Derek Winnert


This article was written on 10 Oct 2016, and is filled under Reviews.

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Paterson ***½ (2016, Adam Driver, Golshifteh Farahani, Barry Shabaka Henley) – Movie Review


Adam Driver is charming and funny in writer-director Jim Jarmusch’s amusing and touching 2016 comedy drama. It is quirky, quite deliciously quirky.

Driver plays a character called Paterson, oddly enough, who lives and works as a bus driver in Paterson, New Jersey. He lives with Laura (Golshifteh Farahani), a lovely, nice, rather simple woman who makes cupcakes and paints things black and white. The couple are very cute and nice together.

They have an ugly nuisance of a dog called Marvin (also funny), whom Paterson leaves in the street while he goes into his local bar for chats with the bar man (Barry Shabaka Henley) and with Everett (William Jackson Harper). All the while in his bus, Paterson writes poetry in a notebook that Laura keeps urging him to photocopy (plot point!).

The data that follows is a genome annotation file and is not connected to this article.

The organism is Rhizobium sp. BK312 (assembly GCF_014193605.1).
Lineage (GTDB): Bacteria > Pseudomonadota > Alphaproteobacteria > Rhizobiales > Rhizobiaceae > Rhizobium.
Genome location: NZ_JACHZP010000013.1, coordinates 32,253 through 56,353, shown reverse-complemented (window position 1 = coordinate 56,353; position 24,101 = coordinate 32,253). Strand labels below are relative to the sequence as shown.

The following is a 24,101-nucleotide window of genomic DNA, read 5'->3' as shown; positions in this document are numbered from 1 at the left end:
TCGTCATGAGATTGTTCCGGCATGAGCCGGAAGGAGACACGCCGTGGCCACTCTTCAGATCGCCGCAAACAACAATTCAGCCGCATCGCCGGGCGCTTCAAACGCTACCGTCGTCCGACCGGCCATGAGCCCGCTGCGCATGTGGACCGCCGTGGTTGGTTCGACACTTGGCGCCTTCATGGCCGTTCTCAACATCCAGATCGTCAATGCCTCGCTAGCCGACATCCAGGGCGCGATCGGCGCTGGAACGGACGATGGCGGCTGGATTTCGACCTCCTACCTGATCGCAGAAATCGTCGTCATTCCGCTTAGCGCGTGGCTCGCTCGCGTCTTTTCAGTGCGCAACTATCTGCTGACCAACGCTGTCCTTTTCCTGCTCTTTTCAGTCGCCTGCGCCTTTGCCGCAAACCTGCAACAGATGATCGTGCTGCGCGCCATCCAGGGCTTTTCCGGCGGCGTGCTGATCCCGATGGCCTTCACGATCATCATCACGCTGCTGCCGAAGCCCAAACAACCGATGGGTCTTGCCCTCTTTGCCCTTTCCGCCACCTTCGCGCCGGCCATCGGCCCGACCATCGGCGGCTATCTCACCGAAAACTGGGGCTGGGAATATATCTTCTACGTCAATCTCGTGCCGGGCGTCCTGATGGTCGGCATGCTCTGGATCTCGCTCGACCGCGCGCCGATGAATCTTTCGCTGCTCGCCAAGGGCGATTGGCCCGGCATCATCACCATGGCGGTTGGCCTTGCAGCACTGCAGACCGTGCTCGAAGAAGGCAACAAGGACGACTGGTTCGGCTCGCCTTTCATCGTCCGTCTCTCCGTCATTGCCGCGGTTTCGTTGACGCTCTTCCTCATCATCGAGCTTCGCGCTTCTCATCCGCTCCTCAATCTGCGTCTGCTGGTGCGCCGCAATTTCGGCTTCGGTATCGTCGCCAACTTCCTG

I said ‘drama’, but nothing much happens in the movie, and it’s only a ‘drama’ to cover the fact that it isn’t your usual actual American comedy, even indie comedy. But then, as it’s a Jarmusch film, that won’t come as much of a surprise and doesn’t really need a warning. Patience might be required for some audiences, but then they aren’t the audience for Paterson. It’s not a great movie, but it’s a very sweet one, and real easy to like.

We get to know both Patersons really well, the man and his town. The place is hauntingly captured in Frederick Elmes’s cinematography. There’s a fine soundtrack to make things even more interesting. The ‘climax’ involving a Japanese visitor to town is a classic payoff to a fine shaggy dog story.


Talking about the dog, Marvin is played by Nellie, who must have died because the movie is dedicated to the dog’s memory. I’m glad I got to know Marvin just a little before he/she passed, and hope Marvin is happy in doggy heaven, even if he is naughty in the film.

Paterson’s poems are written by Ron Padgett, a Jarmusch favourite obviously, writing new poems for the film as well as being credited for some of his earlier work.

© Derek Winnert 2016 Movie Review

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